I walked 10 minutes down to the bank of the Hudson, found an arrangement of boulders where I could put my case and started to improvise to some 1960s soul jazz playing through my headphones. I was loud. Gloriously, triumphantly loud. Within minutes, bike riders and strolling couples stopped to listen. Some took photos. After that, I took my sax to the park almost every day. Over the next few weeks and on through this summer, paddleboarders, canoers and motorboats on the river hove to the shore to listen for a few minutes. When the traffic on the nearby West Side Highway ground to a halt, I got a round of applause. I had at least two cameos on Instagram.
I find it hard to practice inside now, even in my building, where the jazz pianist and composer Billy Strayhorn once lived. It’s inhibiting. I miss the expansiveness of playing outside. And I’ve found nature surprisingly attentive, despite the noise. Robins and sparrows — and only one word is possible here — flock to me as if I’m St. Francis of C Minor. Squirrels stand on their hind legs and fix me with hard stares, like miniature critics. My most cherished fan, though, was Zippy, a goose with whom I had a prior relationship. (My wife is known as the Goose Lady of Riverside Park, but that’s a subject for another essay.) One summer day, Zippy and his extended family were paddling south down the Hudson but then circled back and flew up to the riverbank next to me. Zippy sat there quietly for the next 45 minutes until I packed up to head home. There is nothing more satisfying than entertaining a goose you’re fond of.
… In 1960, Sonny Rollins, already one of the greatest tenor-sax players ever, quit recording and appearing in public so he could concentrate on getting better. He was living on the Lower East Side. He tried to practice in a closet (I’ve been there). Still too loud. There was a pregnant neighbor. “I felt real guilty,” he said, according to a 2022 biography. So he walked over to the Williamsburg Bridge and played outside day and night until he returned two years later with an LP called “The Bridge.” I’m not Sonny Rollins, but I can hear progress.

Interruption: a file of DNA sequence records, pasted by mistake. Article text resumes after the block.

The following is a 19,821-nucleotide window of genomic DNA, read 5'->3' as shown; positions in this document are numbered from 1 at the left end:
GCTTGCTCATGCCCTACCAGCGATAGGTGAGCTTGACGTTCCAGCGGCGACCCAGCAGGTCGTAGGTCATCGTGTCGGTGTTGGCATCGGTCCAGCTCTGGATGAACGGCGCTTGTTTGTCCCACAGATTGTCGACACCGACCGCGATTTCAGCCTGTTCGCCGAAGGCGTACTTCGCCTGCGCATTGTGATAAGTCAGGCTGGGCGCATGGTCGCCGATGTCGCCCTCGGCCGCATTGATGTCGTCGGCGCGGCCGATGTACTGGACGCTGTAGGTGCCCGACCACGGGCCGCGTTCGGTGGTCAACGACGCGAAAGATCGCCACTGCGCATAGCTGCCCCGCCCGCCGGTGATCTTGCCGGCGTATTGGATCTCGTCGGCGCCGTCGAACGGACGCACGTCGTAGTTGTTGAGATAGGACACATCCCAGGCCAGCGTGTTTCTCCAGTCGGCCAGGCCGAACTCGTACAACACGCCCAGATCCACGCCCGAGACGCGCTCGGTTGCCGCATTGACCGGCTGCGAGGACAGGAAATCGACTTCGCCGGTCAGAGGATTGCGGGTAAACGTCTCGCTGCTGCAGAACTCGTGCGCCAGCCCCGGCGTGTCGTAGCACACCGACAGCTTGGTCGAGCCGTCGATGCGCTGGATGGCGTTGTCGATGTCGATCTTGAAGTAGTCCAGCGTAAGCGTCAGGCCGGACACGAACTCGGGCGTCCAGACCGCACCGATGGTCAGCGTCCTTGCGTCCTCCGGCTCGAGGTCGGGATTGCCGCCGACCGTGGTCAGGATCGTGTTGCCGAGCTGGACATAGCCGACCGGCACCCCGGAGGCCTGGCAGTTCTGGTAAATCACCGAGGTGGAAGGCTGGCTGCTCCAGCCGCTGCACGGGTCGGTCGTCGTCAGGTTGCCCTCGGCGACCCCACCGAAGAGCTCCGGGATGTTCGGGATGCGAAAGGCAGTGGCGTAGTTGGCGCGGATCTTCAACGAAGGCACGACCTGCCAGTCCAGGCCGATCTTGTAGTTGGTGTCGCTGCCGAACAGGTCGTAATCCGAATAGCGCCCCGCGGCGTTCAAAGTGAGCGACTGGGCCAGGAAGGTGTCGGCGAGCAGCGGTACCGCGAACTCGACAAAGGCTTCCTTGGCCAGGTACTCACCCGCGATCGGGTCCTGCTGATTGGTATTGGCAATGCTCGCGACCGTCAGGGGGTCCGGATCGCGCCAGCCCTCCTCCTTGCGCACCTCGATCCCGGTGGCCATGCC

Progress?!? My dude, when animals want to hear what you’re playing, you’ve made it.
This reminded me of an astonishing — to me, at least! — documented historical (and contemporary!) ritual amongst Gobi desert nomads where musicians are sometimes employed to play a specific type of music that literally coaxes reluctant camel mothers to nurse babies they have previously rejected. You can see this technique at work here:
Harvey Dickson’s story of playing saxophone outdoors1, amongst animals, also reminded me of vocalist Pandit Pran Nath2, spending hours at the shore of rivers, listening to birds and practicing his singing:
No trade-off. Just an exchange, possibly of mutual benefit.
Til next time,
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Old Arthur heads may remember “THEIR MASTER’S VOICE: the impact of Pandit Pran Nath on Western minimalists”, a lengthy excerpt from The Dawn of Indian Music in the West by Peter Lavezzoli (2006).